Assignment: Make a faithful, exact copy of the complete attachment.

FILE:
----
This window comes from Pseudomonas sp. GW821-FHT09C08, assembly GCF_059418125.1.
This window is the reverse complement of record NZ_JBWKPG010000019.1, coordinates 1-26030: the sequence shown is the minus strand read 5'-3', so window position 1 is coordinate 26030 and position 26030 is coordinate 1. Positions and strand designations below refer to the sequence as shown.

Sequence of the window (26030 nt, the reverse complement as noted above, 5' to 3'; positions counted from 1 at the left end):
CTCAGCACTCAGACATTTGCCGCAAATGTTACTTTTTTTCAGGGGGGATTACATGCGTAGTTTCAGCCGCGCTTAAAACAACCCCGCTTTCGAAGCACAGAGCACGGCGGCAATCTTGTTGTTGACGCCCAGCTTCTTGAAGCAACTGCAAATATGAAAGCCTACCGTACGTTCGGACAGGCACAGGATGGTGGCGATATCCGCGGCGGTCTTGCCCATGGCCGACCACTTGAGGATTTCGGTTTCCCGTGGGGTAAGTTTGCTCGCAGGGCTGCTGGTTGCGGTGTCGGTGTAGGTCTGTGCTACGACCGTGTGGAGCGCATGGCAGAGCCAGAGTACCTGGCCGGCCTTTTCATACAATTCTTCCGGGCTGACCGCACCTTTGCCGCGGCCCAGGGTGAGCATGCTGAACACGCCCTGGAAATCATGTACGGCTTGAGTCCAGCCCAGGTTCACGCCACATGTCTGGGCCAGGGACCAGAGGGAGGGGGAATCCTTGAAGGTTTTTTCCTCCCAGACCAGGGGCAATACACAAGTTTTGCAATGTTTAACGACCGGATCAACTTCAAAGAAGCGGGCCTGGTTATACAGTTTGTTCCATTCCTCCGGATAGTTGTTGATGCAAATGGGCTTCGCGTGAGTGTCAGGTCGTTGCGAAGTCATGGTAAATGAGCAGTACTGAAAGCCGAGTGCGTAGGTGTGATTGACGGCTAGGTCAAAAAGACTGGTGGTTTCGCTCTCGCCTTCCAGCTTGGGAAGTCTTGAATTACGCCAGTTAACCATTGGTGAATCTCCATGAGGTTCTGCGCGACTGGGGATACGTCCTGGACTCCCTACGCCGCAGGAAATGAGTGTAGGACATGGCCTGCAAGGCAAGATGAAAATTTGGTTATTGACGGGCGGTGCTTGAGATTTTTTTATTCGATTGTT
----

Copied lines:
This window comes from Pseudomonas sp. GW821-FHT09C08, assembly GCF_059418125.1.
This window is the reverse complement of record NZ_JBWKPG010000019.1, coordinates 1-26030: the sequence shown is the minus strand read 5'-3', so window position 1 is coordinate 26030 and position 26030 is coordinate 1. Positions and strand designations below refer to the sequence as shown.

Sequence of the window (26030 nt, the reverse complement as noted above, 5' to 3'; positions counted from 1 at the left end):
CTCAGCACTCAGACATTTGCCGCAAATGTTACTTTTTTTCAGGGGGGATTACATGCGTAGTTTCAGCCGCGCTTAAAACAACCCCGCTTTCGAAGCACAGAGCACGGCGGCAATCTTGTTGTTGACGCCCAGCTTCTTGAAGCAACTGCAAATATGAAAGCCTACCGTACGTTCGGACAGGCACAGGATGGTGGCGATATCCGCGGCGGTCTTGCCCATGGCCGACCACTTGAGGATTTCGGTTTCCCGTGGGGTAAGTTTGCTCGCAGGGCTGCTGGTTGCGGTGTCGGTGTAGGTCTGTGCTACGACCGTGTGGAGCGCATGGCAGAGCCAGAGTACCTGGCCGGCCTTTTCATACAATTCTTCCGGGCTGACCGCACCTTTGCCGCGGCCCAGGGTGAGCATGCTGAACACGCCCTGGAAATCATGTACGGCTTGAGTCCAGCCCAGGTTCACGCCACATGTCTGGGCCAGGGACCAGAGGGAGGGGGAATCCTTGAAGGTTTTTTCCTCCCAGACCAGGGGCAATACACAAGTTTTGCAATGTTTAACGACCGGATCAACTTCAAAGAAGCGGGCCTGGTTATACAGTTTGTTCCATTCCTCCGGATAGTTGTTGATGCAAATGGGCTTCGCGTGAGTGTCAGGTCGTTGCGAAGTCATGGTAAATGAGCAGTACTGAAAGCCGAGTGCGTAGGTGTGATTGACGGCTAGGTCAAAAAGACTGGTGGTTTCGCTCTCGCCTTCCAGCTTGGGAAGTCTTGAATTACGCCAGTTAACCATTGGTGAATCTCCATGAGGTTCTGCGCGACTGGGGATACGTCCTGGACTCCCTACGCCGCAGGAAATGAGTGTAGGACATGGCCTGCAAGGCAAGATGAAAATTTGGTTATTGACGGGCGGTGCTTGAGATTTTTTTATTCGATTGTT